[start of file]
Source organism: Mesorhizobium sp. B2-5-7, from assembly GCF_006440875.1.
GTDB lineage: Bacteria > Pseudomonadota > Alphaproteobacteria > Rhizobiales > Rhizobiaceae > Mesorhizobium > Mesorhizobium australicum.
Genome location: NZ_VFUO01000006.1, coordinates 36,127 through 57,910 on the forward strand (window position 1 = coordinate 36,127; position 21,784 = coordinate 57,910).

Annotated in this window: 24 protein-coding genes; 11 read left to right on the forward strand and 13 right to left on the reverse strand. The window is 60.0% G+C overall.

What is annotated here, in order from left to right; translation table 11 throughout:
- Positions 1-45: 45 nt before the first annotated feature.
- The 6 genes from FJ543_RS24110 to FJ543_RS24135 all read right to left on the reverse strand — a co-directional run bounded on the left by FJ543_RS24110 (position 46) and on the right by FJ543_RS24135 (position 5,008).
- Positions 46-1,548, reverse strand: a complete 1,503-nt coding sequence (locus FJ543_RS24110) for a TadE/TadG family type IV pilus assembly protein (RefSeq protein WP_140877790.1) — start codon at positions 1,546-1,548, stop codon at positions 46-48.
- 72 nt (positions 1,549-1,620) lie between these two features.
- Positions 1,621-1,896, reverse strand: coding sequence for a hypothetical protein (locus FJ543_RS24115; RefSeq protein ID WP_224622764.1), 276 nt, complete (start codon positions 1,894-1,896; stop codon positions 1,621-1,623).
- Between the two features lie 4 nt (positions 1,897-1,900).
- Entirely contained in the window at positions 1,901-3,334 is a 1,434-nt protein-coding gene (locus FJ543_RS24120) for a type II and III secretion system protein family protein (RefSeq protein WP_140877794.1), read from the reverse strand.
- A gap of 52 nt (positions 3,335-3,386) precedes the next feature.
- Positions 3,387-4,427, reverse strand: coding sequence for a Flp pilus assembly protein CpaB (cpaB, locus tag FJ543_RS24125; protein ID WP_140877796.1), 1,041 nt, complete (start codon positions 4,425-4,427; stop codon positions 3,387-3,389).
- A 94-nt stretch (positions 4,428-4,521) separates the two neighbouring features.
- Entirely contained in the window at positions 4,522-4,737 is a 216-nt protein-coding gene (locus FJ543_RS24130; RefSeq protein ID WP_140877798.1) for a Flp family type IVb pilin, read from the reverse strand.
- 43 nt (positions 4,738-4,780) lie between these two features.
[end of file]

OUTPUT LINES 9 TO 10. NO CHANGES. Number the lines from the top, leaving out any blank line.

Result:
- 72 nt (positions 1,549-1,620) lie between these two features.
- Positions 1,621-1,896, reverse strand: coding sequence for a hypothetical protein (locus FJ543_RS24115; RefSeq protein ID WP_224622764.1), 276 nt, complete (start codon positions 1,894-1,896; stop codon positions 1,621-1,623).